Event harkens back to Pantego of yore

Published 12:49 am Tuesday, October 25, 2011

Blaine Gelderman learns to operate an old-fashioned hand water pump at Fall Days and Farm Ways at the Pantego Academy Historical Museum Saturday. (WDN Photo/Jurgen Boerema)

Beaufort County residents and others from surrounding areas got a taste of Fall Days and Farm Ways on Saturday.

The event ran from 11 a.m. to 7 p.m. at the Pantego Academy Historical Museum.

“It is more than just a museum. It is a meeting place for the community. We do not charge anything. We ask for a donation for the lights and things like that. Sometimes we do, sometimes we don’t,” said Billy Baynor, referring to the Ye Olde Academy building which was open to the public as part of the event.

Attendees were free to roam through the academy building and examine former classrooms and photographs of the school. Demonstrations, conducted on the former school’s grounds, included agricultural methods and how water was pumped in days past.

For many at who attended the event, it was mainly a time to relax. People came and went throughout the day for food and rides on miniature rail cars.

Ernest Cutler recalled life in the Pantego area decades ago.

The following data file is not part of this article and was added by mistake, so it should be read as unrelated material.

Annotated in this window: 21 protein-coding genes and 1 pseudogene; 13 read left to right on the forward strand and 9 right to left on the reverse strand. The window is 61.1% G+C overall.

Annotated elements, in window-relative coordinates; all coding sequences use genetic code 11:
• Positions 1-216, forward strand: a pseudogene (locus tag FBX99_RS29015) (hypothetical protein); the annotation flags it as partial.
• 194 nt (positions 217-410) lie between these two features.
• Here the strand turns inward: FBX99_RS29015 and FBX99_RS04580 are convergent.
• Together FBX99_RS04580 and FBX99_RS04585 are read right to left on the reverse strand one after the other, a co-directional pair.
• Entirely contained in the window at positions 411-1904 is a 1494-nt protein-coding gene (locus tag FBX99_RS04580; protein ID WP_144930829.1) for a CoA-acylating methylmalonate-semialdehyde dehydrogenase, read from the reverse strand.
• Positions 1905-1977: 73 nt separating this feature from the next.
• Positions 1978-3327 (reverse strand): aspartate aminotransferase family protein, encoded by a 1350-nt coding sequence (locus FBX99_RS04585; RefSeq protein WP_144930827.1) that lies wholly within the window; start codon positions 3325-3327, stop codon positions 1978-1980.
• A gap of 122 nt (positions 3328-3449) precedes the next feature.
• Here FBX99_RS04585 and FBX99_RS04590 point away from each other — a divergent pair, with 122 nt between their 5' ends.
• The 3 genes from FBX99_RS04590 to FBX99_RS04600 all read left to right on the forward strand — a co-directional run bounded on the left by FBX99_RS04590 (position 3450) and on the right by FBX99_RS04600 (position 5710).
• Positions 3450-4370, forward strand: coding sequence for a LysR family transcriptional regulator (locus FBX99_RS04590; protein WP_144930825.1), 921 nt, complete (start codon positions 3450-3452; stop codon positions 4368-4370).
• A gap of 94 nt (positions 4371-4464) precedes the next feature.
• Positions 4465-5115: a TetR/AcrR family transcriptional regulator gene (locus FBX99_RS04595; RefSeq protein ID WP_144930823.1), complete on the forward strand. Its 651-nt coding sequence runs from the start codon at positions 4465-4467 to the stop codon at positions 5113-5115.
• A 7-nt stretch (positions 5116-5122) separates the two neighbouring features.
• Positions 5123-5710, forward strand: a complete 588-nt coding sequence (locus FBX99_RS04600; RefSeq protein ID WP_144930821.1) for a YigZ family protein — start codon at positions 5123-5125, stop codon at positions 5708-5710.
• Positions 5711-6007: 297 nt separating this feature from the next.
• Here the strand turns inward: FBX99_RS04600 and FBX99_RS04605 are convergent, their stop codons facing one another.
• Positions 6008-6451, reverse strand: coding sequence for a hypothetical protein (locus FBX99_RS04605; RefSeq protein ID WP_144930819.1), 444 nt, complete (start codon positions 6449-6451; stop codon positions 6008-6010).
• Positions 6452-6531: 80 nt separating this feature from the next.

“Pantego always put a high emphasis on education. It was a good place to be. I was here from year ’61 to about ’67 at Pantego High School as an ag teacher,” he said.

Cutler was with a display about old methods for preparing tobacco leaves.

“You had to prime the leaves off and put them in these little trucks. They would then tie them on a stick in a barn and cure it for a week,” he said.

The former school brought back memories of greatness, both small and large.

Baynor provided some baseball nostalgia.

“We had a county league when I was young. Long Acre had a team. Belhaven had a team. Free Union had a team,” he said. “I played third base, and it was just Saturday and Sunday. We had a schedule, and we had guys like Ray Respess who played basketball for Carolina. We had his brother Nolan up on Long Acre.”

The baseball schedule ran during the summers until a new school year began.

“It was a community thing, but you do not see that anymore. That is gone,” Baynor said”

Respess, who was 6 feet, 4 inches tall, was personally recruited by Dean Smith, the basketball coach at the University of North Carolina at the time. Respess’ brother, Nolan, played for another school.